eBay Find: Rare Squires Sanders SS-1R receiver

ss-1rMany thanks to SWLing Post contributor, Dan Robinson, who shares this recent find on eBay and notes:

Extremely rare Squires Sanders on Ebay….amateur receiver….only the second time in recent years one of these radios has come up on the used market…

Click here to view on eBay.

I was not at all familiar with this ham band receiver, Dan.  I like the unique analog two digit log/frequency display below the main dial. Looks to be pretty clean, though the seller notes that this is an estate item and has not been tested. A buyer would have to assume the cord and, most likely, a few capacitors will have to be replaced.

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4 thoughts on “eBay Find: Rare Squires Sanders SS-1R receiver

  1. Pingback: What made the Squires Sanders SS-1R receiver legendary? | The SWLing Post

  2. Michael Black

    It’s legendry because it leaped forward in receiver design, at least at the amateur level, and there was the article in QST in 1963 by Squires about the design. So lots of people knew about the design, even if they weren’t owners.

    There’s no RF amplifier, the antenna feeds the mixer trough a tuned circuit. There’s a q-multiplier on that tuned circuit, to improve selectivity (q-multipliers were mostly seen in 455KHz IFs). The mixer was a 7360 beam deflection tube, hard to overload, and a balanced mixer, which was likely a first in ham receivers. After, everyone was using 7360s for receiver mixers, at least until good solid state balanced mixers came along.

    I keep forgetting that it is still a dual conversion receiver (except for one band), though presumably to avoid other issues while allowing for a fixed 500KHz tuning range.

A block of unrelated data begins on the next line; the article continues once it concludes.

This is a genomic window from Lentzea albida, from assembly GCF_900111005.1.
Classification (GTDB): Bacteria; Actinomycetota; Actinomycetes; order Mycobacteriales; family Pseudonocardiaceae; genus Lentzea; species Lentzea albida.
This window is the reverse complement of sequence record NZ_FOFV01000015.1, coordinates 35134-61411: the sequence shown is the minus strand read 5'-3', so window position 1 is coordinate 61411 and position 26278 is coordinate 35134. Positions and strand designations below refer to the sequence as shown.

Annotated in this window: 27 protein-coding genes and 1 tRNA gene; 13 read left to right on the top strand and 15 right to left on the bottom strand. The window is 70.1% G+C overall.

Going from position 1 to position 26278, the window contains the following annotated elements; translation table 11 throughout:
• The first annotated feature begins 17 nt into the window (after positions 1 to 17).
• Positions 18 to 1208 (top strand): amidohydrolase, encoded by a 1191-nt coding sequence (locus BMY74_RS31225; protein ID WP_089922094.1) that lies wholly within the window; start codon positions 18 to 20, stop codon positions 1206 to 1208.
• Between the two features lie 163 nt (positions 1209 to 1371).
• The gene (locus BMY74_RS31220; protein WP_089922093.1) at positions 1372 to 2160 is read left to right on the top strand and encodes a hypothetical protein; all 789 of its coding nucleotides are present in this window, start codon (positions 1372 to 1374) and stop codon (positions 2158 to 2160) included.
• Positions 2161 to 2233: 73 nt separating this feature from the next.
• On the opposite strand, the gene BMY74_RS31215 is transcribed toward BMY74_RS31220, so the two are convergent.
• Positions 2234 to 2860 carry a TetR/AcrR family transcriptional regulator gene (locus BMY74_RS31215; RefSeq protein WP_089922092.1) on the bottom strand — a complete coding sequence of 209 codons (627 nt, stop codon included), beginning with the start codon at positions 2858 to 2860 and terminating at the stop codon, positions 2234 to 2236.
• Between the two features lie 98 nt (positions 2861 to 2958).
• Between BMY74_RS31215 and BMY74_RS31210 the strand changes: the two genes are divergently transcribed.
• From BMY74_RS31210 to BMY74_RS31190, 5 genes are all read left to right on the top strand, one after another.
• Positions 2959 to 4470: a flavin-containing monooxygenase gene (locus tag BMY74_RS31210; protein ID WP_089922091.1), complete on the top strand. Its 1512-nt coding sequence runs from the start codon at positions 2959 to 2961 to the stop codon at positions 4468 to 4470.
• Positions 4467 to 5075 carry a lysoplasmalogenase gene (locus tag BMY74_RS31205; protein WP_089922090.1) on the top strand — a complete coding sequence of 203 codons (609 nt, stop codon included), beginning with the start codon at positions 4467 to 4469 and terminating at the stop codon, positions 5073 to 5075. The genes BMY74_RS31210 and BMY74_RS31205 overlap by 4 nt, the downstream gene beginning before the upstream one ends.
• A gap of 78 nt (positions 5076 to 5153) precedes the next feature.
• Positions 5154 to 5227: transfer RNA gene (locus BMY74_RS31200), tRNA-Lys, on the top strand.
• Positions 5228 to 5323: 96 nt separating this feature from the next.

But the second IF is at 1 or 2 MHz, higher than the usual 455KHz, a sign of the future, though there were already some SSB transceivers with IFs in the HF range.

    It does seem a relatively simple design now, but wasn’t fifty years ago.

    The ham band version was the “big seller”, the shortwave version maybe offered because they could. It’s not clear if the front end needed changes to cover the SW broadcast bands. But t would have ben an expensive SW receiver, and needing another crystal for each 500KHz tuning segment, a new concept at the time (though a few years later Drake had their SW receivers like that). But that was the trade-off, most receivers did have a 2:1 tuning range, while some were like the R390 , very complicated mechanically and crystals for every band. A subset of 3 to 30MHz meant fewer crystals and a simpler bandswitch but you spent a lot of money for a receiver that wasn’t “general coverage”.


  3. Dan Robinson

    There is no way to estimate how many Squires Sanders receivers in anything approaching operating condition exist, and I’m not sure how many were manufactured — see Page 322 in the Osterman guide. SS-IBS is listed as very scarce and both are typically unavailable on the used market.


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